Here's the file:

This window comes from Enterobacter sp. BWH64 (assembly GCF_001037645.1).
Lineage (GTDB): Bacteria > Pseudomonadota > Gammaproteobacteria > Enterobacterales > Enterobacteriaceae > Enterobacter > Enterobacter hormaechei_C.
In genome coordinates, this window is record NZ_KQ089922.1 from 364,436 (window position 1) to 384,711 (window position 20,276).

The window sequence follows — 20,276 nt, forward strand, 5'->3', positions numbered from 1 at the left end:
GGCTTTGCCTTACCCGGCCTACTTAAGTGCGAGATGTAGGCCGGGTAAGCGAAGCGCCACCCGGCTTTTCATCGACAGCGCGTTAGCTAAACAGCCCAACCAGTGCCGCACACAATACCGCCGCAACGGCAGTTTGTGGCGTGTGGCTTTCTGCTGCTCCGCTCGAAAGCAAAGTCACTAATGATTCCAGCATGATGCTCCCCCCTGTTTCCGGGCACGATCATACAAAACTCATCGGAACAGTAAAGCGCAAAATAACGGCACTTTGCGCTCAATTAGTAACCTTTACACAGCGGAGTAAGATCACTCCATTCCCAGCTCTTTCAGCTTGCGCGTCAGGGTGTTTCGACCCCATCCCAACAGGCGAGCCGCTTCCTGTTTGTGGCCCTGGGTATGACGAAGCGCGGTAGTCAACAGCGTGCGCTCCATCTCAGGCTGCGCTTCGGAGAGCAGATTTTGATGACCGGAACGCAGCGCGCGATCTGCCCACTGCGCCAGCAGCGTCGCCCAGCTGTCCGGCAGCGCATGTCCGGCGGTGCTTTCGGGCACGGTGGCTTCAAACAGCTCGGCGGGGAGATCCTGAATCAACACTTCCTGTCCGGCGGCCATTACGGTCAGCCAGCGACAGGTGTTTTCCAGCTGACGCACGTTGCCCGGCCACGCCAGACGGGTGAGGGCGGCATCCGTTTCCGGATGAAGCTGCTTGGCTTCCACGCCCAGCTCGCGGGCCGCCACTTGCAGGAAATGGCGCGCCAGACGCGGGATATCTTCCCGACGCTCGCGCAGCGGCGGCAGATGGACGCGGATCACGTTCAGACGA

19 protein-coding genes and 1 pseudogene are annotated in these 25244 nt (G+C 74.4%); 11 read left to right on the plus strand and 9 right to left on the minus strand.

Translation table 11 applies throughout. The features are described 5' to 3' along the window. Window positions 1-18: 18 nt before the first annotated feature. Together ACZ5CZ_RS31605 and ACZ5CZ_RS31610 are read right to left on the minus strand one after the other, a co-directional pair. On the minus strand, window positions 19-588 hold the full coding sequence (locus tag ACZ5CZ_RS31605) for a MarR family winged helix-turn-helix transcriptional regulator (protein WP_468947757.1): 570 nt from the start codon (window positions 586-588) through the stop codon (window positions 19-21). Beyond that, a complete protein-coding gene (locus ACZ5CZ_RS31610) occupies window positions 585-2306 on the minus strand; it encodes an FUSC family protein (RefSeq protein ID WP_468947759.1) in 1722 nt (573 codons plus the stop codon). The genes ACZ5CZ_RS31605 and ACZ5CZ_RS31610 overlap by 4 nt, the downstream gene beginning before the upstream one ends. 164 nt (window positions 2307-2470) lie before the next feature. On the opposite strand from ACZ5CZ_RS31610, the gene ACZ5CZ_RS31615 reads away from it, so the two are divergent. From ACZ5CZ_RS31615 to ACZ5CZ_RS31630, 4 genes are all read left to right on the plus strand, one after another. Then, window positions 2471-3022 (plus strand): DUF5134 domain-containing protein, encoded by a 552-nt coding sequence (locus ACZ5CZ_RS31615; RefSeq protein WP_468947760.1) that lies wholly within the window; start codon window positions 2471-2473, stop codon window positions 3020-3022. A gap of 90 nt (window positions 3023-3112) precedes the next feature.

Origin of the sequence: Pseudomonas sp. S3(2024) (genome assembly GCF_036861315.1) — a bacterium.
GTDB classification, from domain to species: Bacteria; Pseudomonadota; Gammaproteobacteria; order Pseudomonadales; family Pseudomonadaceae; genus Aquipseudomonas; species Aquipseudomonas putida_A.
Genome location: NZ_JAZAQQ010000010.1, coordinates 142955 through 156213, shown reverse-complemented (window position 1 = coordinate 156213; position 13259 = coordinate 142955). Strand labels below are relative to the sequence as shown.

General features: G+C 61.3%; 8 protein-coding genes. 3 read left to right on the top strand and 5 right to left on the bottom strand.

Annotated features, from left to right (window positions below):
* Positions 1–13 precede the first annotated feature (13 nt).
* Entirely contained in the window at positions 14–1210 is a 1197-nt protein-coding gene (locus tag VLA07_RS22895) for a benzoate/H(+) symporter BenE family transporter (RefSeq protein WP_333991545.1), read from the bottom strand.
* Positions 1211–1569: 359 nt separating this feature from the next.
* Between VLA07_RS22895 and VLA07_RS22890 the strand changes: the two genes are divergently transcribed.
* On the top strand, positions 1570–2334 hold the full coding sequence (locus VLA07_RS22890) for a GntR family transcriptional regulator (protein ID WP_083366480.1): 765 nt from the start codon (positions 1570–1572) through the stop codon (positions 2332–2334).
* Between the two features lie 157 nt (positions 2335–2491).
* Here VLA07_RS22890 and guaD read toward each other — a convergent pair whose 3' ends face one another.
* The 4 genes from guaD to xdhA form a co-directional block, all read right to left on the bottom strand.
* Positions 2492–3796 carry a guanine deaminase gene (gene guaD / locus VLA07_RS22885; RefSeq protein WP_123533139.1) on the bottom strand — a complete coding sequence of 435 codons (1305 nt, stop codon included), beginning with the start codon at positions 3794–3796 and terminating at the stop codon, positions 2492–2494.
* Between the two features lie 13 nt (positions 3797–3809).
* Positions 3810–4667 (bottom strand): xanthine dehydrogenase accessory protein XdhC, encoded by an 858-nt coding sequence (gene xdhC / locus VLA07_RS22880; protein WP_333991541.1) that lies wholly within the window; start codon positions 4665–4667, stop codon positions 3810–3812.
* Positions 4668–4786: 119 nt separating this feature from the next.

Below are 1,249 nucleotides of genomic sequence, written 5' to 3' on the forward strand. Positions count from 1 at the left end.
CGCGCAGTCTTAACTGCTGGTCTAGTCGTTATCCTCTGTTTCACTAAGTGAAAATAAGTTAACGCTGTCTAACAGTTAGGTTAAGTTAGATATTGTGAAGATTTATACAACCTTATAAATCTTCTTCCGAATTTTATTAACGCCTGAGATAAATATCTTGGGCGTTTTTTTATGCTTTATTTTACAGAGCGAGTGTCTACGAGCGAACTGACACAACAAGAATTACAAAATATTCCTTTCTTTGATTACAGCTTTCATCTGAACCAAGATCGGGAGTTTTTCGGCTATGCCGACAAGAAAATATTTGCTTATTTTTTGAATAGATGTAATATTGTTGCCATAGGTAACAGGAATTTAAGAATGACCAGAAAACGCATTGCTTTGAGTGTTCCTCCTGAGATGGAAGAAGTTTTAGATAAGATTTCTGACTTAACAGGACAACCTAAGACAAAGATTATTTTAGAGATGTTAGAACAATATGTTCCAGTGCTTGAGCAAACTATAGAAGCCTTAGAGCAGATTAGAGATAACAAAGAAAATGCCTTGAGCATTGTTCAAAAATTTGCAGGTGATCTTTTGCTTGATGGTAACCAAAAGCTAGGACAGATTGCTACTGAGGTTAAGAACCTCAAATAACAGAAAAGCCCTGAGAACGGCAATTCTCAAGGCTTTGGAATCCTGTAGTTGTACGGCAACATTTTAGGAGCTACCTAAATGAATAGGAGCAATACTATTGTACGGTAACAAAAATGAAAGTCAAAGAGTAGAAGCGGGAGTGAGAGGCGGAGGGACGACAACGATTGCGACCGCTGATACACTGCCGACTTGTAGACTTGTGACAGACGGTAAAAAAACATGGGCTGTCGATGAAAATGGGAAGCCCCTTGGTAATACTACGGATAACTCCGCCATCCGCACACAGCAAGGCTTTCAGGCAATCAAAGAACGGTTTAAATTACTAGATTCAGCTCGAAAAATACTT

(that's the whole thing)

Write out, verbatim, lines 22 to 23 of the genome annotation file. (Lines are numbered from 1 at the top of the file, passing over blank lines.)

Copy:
* Between the two features lie 13 nt (positions 3797–3809).
* Positions 3810–4667 (bottom strand): xanthine dehydrogenase accessory protein XdhC, encoded by an 858-nt coding sequence (gene xdhC / locus VLA07_RS22880; protein WP_333991541.1) that lies wholly within the window; start codon positions 4665–4667, stop codon positions 3810–3812.